Israeli Defense Minister Benjamin ben Eliezer was forced yesterday to make a formal apology to senior members of the United States government after revealing to the press off-the-cuff comments made by Vice President Dick Cheney and National Security Adviser Condoleezza Rice in his meetings with them in Washington.
Ben Eliezer told the newspaper Yedioth Aharonot that he was surprised by the tough position senior Bush administration officials, including Cheney, had taken against Palestinian leader Yasser Arafat.
“On the subject, Cheney was more extreme than me,” ben Eliezer said. Ben Eliezer also said that when he had discussed Arafat with Rice, she had said that it was a waste of time dealing with him.
Yedioth Aharonot quoted ben Eliezer yesterday as saying: “The vice president told me: ‘As far as I am concerned, you can even hang him,” with regard to Arafat.
A senior U.S. government official, requesting anonymity, denied Rice or Cheney made the remarks attributed to them by ben Eliezer.
“It’s a fantasy,” said White House spokesman Ari Fleischer of the Arafat quote.
Ben Eliezer said Rice told him there was no point in talking to Arafat any longer. He said similar statements were made by advisers to Defense Secretary Donald Rumsfeld.
“On this subject (of Arafat), Cheney is more extreme than Rehavam Zeevi,” said ben Eliezer, referring to Israel’s assassinated tourism minister.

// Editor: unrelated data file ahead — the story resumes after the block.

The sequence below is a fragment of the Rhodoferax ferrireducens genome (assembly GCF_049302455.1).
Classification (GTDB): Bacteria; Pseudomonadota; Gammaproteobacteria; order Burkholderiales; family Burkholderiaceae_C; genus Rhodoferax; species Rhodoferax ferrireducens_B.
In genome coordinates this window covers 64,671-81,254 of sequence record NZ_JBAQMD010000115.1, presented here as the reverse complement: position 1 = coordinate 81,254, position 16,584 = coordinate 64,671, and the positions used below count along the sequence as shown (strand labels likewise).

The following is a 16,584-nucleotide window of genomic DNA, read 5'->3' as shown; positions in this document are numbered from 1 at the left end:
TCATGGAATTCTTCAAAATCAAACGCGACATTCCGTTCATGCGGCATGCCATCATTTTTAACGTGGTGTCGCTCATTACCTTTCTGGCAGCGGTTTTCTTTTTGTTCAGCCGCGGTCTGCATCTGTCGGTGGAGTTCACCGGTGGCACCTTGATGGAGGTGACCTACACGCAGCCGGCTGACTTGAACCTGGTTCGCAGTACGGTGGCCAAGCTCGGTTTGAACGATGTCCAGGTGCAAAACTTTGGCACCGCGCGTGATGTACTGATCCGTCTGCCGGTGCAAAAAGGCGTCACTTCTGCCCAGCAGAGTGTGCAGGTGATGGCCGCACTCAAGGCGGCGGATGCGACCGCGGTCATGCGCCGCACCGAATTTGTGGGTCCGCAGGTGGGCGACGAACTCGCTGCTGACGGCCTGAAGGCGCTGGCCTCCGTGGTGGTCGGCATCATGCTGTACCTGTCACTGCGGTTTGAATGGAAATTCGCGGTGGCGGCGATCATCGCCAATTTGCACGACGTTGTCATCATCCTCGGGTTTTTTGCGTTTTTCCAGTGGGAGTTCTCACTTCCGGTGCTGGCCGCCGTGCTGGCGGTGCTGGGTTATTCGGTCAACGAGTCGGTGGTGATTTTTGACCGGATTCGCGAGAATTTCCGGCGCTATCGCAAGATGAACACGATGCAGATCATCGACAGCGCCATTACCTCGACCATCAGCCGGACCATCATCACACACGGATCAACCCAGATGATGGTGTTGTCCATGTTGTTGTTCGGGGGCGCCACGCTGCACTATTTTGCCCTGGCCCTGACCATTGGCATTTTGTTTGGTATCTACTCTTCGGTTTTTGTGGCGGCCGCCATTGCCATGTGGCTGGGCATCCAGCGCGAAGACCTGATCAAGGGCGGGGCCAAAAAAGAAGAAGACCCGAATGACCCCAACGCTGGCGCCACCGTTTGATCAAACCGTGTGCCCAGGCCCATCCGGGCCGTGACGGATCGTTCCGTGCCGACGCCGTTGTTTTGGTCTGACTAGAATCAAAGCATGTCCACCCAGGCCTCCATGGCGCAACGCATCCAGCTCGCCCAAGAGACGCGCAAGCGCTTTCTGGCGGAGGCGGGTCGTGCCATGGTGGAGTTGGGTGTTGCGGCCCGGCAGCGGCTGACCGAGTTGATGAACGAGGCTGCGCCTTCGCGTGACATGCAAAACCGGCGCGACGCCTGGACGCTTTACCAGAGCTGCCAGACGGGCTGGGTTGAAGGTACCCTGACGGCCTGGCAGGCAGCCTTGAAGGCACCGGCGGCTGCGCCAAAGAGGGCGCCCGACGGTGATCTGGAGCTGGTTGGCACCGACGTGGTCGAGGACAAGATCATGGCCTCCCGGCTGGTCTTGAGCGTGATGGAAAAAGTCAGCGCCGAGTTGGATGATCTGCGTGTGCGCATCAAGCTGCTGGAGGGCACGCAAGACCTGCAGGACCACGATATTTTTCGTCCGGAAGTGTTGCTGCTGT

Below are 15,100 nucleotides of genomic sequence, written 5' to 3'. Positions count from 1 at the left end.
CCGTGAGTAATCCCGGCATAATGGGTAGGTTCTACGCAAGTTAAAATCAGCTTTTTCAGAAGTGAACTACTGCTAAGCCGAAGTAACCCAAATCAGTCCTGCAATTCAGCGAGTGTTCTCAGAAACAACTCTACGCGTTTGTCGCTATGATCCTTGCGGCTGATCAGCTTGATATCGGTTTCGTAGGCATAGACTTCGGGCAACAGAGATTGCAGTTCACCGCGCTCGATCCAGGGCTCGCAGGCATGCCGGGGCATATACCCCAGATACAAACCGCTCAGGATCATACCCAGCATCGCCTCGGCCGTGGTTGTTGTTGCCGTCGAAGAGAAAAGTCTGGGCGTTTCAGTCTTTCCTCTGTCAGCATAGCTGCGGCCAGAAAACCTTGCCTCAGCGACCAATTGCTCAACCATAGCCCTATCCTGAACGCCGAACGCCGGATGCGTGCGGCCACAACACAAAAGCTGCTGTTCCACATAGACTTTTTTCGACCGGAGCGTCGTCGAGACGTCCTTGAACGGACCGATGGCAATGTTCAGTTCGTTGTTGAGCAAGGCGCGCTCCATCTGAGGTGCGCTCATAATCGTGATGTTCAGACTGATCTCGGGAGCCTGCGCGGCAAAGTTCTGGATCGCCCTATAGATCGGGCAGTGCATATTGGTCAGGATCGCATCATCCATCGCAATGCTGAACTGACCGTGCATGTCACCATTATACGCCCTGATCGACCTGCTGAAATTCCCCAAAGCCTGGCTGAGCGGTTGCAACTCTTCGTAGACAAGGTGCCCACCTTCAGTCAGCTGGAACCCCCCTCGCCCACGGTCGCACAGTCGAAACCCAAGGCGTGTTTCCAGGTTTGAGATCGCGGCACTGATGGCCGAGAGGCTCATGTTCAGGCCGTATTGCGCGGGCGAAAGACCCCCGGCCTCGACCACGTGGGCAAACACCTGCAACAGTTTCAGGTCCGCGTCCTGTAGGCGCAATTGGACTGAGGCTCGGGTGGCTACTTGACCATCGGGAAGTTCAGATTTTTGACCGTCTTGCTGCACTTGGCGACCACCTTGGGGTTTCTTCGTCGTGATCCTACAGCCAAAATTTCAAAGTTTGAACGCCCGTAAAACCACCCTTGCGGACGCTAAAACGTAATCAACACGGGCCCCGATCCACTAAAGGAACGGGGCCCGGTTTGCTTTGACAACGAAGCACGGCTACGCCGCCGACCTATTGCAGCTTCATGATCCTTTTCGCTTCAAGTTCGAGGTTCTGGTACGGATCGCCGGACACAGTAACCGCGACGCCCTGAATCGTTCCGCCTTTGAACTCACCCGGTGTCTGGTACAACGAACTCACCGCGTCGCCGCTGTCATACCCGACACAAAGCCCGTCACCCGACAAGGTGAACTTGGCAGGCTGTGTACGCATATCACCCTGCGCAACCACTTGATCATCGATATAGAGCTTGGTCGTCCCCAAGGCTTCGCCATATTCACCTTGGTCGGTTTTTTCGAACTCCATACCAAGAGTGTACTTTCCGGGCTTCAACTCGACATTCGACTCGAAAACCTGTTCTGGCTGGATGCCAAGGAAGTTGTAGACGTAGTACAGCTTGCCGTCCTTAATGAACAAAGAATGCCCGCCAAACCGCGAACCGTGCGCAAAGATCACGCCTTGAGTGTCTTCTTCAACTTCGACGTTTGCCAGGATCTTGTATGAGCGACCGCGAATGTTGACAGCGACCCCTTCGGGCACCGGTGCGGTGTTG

The defense minister made personal phone calls of apology to Rice and Cheney. However, Israel’s Channel One Television reported yesterday, ben Eliezer did not manage to reach either of the two and spoke only with their aides.
A statement by the defense minister said that he had never attributed such remarks to the vice president.
“I also want to make clear that no White House official told me that it’s a waste of time dealing with Arafat,” ben Eliezer said, backtracking from his earlier comments.
“There is no difference between what the vice president has said in public or private and what the president said yesterday in the Oval Office concerning our policy on Chairman Arafat and the Palestinian Authority,” said White House national security spokesman Sean McCormack in Washington.
President George W. Bush, speaking to reporters after meeting with Israeli Prime Minister Ariel Sharon, “made very clear what he expects of Chairman Arafat, and that is to make a 100-percent effort to end the violence,” said McCormack. “The Middle East is too important a region not to stay engaged, and we will remain engaged,” the spokesman told reporters.